Plans move ahead for Orion light goods
Rail Operations (UK) have revealed their latest ambitions for a Britain-wide, high-speed light goods service. Of all the current plans and existing operations, RO (UK) has the most extensive intentions. The specialist freight and rail logistics operator plans to reach out across England, Scotland and Wales. The proposals, already branded Orion, are at an advanced stage, and set to go live in April. The company claims the sector is already worth 16 billion pounds (17.6 billion euros) annually.
A widespread rebirth of high-speed logistics and light goods is growing closer. Some operations are already established, and new launches are in the wings. The Orion programme however, is set to be the most expansive. The service, on the back of converted passenger multiple units, aims to use a combination of logistics hubs and major passenger stations, to reach destinations from Aberdeen in the north, to Swansea and Plymouth in the west and south respectively. They say they can cut comparable road transit times in half, and that has caught the imagination of logistics operators up and down the country. There’s already interest in using passenger stations as distribution hubs for personal package collection, and delivery by rail seems a logical extension.
Faster passenger has meant slower freight
The real issue for light freight development in the UK has been capacity, observed Karl Watts, the chief executive of Rail Operations (UK) – the parent of Orion. He says that the historically fast freight train was among the speediest services on the network. “Intermodal freight was introduced to the UK system in the 1965”, he says. “Back then, a container train running at 75 miles per hour (120kph) was comparable with a passenger express. The requirement for freight now is to run at something like 110mph (176kph), or suffer the delays associated with making way for much accelerated passenger operations.”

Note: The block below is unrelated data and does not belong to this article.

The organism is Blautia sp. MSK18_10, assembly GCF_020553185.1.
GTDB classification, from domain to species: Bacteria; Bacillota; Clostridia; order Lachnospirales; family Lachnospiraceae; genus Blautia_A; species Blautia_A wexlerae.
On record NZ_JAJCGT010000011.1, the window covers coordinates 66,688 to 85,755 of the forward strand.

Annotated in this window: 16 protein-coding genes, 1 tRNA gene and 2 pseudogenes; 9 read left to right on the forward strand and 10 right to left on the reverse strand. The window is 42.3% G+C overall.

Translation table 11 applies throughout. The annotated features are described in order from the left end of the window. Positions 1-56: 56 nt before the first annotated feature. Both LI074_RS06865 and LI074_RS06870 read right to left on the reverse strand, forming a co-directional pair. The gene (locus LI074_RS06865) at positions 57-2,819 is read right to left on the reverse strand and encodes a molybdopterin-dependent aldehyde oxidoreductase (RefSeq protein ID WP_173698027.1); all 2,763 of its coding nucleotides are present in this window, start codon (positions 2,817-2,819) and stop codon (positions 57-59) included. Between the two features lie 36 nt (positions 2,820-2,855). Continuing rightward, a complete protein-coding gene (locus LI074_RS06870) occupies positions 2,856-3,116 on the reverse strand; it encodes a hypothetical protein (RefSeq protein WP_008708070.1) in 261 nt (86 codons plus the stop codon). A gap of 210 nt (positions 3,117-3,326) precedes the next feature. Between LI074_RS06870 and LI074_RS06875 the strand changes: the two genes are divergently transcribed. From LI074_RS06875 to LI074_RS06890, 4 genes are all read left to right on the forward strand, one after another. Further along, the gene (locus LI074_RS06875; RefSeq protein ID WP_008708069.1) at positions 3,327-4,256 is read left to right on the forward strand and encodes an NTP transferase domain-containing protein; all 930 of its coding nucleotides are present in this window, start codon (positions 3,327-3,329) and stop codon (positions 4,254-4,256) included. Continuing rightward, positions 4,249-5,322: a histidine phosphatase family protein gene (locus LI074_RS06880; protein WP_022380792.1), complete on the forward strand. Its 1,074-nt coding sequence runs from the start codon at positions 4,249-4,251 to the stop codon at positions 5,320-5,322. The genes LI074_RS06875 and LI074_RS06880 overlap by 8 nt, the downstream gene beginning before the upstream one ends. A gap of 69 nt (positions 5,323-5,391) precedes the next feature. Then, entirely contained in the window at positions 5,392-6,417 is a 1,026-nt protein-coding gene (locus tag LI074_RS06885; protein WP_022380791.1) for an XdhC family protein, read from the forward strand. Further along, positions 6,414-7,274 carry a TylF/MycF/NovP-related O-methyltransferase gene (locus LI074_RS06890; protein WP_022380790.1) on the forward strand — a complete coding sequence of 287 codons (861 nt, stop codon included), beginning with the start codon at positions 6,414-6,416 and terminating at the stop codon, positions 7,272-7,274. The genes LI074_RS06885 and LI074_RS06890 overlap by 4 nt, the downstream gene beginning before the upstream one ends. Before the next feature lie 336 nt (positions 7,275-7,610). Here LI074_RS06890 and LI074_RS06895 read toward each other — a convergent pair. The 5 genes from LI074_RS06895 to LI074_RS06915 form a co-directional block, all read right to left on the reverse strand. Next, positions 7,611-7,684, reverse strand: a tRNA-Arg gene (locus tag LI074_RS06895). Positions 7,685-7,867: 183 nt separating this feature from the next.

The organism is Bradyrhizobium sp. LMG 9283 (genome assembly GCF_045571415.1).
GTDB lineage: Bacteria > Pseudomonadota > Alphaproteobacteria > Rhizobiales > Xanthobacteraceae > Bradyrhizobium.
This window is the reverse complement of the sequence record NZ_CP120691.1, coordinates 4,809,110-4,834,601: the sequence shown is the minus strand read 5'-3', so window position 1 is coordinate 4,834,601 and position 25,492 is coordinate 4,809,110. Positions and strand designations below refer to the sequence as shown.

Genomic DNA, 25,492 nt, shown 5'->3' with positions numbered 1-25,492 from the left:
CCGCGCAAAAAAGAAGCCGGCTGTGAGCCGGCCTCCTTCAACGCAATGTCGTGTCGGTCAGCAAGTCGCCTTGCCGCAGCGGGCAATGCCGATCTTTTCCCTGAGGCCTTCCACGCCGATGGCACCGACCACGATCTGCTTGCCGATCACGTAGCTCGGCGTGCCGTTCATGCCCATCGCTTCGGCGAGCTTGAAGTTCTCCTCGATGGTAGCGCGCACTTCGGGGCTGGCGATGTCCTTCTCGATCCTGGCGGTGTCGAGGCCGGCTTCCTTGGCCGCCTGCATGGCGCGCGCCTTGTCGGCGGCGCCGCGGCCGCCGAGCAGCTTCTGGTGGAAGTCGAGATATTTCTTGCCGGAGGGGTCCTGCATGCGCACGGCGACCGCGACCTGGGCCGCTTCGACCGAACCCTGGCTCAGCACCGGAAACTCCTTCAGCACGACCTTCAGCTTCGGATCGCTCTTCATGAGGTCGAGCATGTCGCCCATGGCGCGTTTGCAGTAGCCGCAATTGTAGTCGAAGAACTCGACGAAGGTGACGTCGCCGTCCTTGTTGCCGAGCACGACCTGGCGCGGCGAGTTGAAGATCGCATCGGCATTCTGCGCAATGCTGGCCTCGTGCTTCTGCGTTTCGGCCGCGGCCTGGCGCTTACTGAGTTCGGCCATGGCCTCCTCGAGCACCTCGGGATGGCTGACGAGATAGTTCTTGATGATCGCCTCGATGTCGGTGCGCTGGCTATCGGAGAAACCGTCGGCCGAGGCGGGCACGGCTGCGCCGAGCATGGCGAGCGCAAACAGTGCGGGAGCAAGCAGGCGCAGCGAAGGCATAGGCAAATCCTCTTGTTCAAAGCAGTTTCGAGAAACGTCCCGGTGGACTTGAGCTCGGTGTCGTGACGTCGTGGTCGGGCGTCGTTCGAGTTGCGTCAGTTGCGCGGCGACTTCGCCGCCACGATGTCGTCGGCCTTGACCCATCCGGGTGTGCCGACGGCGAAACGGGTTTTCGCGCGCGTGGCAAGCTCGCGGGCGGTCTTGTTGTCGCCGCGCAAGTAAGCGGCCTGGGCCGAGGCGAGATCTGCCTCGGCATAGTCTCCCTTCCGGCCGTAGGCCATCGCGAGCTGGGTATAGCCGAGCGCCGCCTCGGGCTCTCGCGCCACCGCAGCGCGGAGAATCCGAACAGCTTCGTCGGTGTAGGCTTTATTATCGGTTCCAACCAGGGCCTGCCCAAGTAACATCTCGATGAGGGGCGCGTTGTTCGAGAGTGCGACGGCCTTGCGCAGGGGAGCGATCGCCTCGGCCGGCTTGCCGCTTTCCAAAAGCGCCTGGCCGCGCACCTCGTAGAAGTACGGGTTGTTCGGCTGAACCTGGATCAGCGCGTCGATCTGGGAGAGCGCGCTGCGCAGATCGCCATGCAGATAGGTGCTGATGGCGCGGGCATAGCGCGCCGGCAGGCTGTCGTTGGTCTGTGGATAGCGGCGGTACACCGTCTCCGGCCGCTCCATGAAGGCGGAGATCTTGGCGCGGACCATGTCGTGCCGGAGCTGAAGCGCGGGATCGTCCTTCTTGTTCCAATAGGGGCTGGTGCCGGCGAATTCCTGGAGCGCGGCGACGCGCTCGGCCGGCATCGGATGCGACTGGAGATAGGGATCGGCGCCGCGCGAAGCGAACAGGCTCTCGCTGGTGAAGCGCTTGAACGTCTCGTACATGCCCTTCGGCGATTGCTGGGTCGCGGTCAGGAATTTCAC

Orion plans to redress the balance, with a fresh high-speed product that can return freight to the fast lines. Watts says that while passenger services have accelerated, and intensified, freight services have actually gone in the other direction. “Fifty-five years later, intermodal trains are still running at 75mph”, says Watts. “Average speed has got a lot slower – down around 23-24mph (35-40kph).”
Plans for deploying this April
There are many reasons put forward for that slowing down, suggests Watts, and some have compounded on each other. Whereas crew changes may have previously only taken a few minutes, conducted on the platform of an intermediate passenger station, they are now a much longer affair at a remote depot location. “Add to that the general lengthening of formations, to maximise operational efficiency. Adding payload slows train, impacting on acceleration”, he says.
All that has mitigated against any widespread reintroduction of light goods. Watts says Orion is a network of dedicated trains, rather than securing space on passenger services – a model already exploited by other operators. Orion however plans to deploy their rebuilt electric and bi-mode EMUs starting this April. Their first planned route is between Birch Coppice in the English Midlands and Mossend, near Glasgow. Watts says that the biggest logistics operators are showing interest in working with Orion, and Anglo-Scottish routes are a prime generator. “With 16 billion pounds (17.6 billion euros) annually in the parcels and light logistics market, and all of that currently going by road, this is a definite growth opportunity for rail freight”, concludes Watts.